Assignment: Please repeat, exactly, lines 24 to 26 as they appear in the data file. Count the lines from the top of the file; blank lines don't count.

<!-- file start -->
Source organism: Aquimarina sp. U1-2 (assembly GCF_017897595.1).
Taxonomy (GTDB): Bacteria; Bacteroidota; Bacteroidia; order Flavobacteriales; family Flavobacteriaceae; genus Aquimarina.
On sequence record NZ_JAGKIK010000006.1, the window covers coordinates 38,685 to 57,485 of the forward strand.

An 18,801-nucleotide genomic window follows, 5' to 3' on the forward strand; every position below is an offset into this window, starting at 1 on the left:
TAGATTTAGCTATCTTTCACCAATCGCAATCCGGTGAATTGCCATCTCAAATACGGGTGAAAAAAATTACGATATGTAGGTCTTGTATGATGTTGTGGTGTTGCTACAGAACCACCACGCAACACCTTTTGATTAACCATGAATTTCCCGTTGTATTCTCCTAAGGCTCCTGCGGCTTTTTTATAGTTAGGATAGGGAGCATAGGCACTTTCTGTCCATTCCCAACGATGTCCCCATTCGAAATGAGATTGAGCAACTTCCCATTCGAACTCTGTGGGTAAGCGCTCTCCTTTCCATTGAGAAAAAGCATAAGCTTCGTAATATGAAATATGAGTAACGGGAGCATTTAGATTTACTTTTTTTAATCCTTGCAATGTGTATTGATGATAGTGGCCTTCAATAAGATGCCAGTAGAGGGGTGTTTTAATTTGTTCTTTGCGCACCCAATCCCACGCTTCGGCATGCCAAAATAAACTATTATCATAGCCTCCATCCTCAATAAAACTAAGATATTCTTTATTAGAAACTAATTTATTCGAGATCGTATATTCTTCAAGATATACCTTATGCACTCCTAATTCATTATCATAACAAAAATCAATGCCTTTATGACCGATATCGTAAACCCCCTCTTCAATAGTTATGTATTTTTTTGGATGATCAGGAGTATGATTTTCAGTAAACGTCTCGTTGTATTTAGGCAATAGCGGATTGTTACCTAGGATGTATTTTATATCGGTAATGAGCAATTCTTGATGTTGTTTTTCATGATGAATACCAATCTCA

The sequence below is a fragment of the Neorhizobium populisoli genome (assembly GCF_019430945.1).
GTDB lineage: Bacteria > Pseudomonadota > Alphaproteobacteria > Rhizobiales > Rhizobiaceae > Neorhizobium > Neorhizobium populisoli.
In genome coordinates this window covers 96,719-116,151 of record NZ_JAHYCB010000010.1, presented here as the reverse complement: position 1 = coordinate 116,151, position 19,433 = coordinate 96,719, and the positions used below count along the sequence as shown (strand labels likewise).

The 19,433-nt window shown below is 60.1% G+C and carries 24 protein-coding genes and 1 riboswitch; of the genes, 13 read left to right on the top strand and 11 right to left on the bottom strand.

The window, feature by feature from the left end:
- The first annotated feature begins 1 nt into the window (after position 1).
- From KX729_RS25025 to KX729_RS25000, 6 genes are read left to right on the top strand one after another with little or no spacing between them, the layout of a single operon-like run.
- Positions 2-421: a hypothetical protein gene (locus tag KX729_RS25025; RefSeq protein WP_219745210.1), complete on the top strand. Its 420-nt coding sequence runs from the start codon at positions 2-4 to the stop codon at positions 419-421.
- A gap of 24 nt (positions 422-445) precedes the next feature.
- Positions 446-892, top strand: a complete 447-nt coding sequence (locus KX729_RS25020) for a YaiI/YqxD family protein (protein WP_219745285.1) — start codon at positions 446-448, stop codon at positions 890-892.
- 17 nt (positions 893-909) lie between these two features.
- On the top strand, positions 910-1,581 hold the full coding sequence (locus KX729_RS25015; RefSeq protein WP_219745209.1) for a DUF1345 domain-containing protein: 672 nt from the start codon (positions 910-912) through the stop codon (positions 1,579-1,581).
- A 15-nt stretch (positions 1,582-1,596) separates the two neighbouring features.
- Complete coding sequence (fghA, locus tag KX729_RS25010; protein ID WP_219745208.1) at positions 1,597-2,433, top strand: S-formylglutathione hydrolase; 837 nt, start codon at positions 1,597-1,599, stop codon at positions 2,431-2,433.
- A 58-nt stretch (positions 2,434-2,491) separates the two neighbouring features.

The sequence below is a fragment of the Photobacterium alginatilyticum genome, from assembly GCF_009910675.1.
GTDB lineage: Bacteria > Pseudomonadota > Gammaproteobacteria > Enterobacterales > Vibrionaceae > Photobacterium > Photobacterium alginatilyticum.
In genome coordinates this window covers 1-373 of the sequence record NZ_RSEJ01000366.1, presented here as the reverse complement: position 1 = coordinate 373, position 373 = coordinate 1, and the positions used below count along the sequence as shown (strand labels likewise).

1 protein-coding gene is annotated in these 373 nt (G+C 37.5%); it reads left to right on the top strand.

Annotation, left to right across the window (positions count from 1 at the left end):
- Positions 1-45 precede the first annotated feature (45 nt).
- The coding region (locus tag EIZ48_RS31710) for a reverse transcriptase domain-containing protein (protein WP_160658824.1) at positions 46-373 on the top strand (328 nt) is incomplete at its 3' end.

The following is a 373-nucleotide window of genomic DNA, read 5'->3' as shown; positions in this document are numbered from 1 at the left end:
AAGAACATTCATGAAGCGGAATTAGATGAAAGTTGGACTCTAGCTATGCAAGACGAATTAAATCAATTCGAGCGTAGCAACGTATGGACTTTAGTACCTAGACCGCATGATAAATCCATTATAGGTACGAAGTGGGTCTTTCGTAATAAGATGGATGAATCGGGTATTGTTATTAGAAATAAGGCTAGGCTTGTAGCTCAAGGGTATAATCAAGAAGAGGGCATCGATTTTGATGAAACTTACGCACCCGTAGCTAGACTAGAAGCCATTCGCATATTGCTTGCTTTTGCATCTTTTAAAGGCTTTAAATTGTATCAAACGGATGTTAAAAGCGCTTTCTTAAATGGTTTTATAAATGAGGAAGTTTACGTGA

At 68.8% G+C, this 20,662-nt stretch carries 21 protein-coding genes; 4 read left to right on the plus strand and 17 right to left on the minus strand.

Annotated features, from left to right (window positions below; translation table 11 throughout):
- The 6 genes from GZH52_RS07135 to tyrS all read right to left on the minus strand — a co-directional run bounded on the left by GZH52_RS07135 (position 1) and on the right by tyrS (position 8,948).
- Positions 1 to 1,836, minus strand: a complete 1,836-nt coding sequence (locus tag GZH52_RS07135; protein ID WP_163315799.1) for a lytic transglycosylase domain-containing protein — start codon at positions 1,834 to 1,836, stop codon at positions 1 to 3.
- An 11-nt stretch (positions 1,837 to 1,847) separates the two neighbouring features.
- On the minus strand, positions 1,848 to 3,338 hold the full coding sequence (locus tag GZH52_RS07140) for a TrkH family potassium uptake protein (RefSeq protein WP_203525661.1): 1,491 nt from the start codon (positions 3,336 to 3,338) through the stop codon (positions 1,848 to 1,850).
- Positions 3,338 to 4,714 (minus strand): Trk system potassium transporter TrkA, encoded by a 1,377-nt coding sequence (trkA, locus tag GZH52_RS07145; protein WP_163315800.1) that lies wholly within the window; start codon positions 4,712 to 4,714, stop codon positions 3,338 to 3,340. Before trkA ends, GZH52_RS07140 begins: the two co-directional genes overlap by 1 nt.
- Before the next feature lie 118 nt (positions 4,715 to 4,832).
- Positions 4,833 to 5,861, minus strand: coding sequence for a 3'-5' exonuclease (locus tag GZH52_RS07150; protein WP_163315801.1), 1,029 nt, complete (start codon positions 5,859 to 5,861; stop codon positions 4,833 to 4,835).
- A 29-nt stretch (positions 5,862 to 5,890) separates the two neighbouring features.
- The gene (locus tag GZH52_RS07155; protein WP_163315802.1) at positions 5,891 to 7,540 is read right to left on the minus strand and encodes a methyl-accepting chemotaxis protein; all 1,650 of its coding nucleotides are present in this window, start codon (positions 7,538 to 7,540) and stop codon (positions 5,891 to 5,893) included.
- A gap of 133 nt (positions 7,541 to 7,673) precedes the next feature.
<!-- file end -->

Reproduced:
1 protein-coding gene is annotated in these 373 nt (G+C 37.5%); it reads left to right on the top strand.

Annotation, left to right across the window (positions count from 1 at the left end):
- Positions 1-45 precede the first annotated feature (45 nt).